Statistics Canada figures demonstrate a sharp decrease in the proportion of permanent residents who have become Canadians over the past two decades. According to the Institute for Canadian Citizenship, the percentage has dropped to 40 percent in 2021 from 75.1 percent in 2001.
In 2021, 45.7 percent of permanent residents who had been living in Canada for less than 10 years acquired citizenship. This is a decrease from 60 percent in 2016. The Statistics Canada data did not specify the reasons for this decrease, but Daniel Bernhard, CEO of the Institute for Canadian Citizenship, believes that Canada’s cost of living and job opportunities could be contributing factors. He added that the Institute is examining the root causes.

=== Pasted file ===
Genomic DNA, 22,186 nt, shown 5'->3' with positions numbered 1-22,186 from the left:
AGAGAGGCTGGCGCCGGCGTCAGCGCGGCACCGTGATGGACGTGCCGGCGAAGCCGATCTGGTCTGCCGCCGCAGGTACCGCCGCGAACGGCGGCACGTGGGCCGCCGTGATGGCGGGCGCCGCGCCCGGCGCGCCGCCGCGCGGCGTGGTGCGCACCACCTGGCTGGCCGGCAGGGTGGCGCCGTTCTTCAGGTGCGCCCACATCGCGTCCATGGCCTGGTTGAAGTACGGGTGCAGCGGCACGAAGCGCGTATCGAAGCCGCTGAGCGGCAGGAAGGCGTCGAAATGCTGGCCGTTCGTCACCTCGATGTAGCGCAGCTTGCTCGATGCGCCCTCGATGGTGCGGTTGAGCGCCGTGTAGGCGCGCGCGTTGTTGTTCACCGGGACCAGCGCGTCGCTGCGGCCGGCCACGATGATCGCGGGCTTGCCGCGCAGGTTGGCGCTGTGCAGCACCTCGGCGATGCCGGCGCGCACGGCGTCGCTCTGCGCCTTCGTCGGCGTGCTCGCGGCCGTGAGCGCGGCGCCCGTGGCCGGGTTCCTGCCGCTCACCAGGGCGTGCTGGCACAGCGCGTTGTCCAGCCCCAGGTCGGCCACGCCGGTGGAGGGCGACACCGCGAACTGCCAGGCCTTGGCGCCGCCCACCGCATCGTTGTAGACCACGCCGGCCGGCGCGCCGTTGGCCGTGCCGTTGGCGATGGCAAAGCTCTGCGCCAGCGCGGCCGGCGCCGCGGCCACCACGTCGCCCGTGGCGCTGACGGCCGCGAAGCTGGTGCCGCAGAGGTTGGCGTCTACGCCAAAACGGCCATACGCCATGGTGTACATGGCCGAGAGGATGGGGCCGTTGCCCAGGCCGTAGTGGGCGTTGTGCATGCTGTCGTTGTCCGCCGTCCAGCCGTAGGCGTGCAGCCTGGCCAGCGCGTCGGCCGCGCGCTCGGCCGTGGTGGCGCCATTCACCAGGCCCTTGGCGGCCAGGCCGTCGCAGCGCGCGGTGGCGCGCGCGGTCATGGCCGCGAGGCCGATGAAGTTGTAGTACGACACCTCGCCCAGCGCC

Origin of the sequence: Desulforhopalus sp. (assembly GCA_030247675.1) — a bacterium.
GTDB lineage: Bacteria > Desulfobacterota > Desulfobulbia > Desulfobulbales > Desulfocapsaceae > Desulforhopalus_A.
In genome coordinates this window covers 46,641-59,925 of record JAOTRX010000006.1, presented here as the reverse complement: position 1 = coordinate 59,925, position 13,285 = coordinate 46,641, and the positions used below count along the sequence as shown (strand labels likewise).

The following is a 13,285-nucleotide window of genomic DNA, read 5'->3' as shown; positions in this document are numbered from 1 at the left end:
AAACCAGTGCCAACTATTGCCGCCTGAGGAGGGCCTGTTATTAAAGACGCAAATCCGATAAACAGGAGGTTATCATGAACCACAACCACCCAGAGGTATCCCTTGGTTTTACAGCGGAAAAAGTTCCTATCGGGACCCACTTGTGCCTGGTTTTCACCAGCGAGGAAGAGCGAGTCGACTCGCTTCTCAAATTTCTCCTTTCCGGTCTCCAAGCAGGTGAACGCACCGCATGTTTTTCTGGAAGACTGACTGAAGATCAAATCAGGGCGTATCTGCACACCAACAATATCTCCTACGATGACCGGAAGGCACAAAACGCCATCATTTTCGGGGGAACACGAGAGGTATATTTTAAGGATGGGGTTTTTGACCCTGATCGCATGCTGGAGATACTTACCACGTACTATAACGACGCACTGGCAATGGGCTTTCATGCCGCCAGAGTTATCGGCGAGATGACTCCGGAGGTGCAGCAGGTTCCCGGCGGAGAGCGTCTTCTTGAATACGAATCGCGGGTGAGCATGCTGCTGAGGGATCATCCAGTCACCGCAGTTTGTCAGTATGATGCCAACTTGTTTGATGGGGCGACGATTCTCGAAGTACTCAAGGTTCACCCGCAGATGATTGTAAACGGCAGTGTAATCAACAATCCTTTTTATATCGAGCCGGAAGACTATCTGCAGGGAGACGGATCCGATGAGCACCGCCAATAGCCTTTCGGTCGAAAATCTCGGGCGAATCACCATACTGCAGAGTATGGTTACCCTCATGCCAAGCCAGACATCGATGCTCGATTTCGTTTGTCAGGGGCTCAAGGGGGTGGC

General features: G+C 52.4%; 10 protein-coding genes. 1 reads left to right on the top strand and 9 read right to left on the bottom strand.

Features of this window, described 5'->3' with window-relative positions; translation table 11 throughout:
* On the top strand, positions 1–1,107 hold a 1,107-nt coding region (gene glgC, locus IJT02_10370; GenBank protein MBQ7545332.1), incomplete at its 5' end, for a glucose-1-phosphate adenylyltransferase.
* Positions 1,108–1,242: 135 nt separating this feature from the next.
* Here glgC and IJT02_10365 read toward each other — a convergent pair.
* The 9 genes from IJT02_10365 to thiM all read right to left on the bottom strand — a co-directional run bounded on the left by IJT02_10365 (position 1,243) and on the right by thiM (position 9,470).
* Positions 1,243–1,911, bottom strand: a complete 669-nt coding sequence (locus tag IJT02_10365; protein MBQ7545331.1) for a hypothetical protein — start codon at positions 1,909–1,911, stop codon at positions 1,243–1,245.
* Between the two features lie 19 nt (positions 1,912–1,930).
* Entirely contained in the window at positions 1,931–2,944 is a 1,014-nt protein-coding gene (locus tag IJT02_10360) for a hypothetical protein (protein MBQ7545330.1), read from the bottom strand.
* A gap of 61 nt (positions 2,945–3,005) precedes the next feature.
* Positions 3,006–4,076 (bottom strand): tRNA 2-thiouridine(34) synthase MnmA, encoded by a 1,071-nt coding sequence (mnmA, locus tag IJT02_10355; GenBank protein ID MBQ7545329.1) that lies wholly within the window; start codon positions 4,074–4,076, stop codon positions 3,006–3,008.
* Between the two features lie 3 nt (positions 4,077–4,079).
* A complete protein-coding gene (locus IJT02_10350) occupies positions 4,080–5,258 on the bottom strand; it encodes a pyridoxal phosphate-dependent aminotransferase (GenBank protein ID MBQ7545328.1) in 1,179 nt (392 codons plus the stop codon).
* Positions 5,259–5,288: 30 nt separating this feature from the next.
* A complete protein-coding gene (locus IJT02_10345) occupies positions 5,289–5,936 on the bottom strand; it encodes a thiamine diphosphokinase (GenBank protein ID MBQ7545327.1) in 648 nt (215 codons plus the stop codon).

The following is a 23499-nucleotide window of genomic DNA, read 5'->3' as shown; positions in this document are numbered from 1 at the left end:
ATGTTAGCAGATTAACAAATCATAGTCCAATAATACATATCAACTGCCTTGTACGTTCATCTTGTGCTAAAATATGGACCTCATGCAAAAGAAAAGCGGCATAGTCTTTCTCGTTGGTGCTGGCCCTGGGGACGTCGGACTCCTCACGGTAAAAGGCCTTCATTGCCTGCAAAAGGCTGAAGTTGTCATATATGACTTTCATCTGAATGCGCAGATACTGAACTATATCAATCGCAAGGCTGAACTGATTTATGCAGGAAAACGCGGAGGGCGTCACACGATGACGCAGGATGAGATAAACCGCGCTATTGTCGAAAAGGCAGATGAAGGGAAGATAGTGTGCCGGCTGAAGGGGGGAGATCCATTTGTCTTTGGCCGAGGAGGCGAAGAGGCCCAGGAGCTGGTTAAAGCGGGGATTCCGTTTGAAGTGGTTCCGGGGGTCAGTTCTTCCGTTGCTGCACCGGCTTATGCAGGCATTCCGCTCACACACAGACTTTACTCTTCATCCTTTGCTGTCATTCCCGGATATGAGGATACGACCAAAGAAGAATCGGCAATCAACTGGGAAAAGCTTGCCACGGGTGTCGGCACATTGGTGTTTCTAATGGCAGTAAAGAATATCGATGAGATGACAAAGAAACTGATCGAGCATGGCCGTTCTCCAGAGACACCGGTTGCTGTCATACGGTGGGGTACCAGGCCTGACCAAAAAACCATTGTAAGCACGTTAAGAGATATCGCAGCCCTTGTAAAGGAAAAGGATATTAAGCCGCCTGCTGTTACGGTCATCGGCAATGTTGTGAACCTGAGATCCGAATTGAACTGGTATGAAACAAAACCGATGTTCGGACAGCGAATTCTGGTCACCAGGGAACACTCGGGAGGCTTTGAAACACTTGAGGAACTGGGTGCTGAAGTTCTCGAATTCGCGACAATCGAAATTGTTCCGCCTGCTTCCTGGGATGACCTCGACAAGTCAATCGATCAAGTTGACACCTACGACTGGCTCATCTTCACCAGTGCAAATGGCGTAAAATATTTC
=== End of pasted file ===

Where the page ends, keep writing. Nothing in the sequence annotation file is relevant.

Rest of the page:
“There are a variety of issues,” Bernhard said. “But ultimately, what’s changing is that people have decided that they are less interested in being ‘Team Canada.'”
Bernhard stated that the decrease affects Canada’s long-term economic and social prospects. “This is a problem for all of us who care about Canada’s future prosperity and dynamism,” he said. “We need to solve this for the future of our country.”
The federal government has announced plans to increase immigration by 1.45 million permanent residents over the next three years, beginning with 465,000 in 2023 and rising to 500,000 in 2025.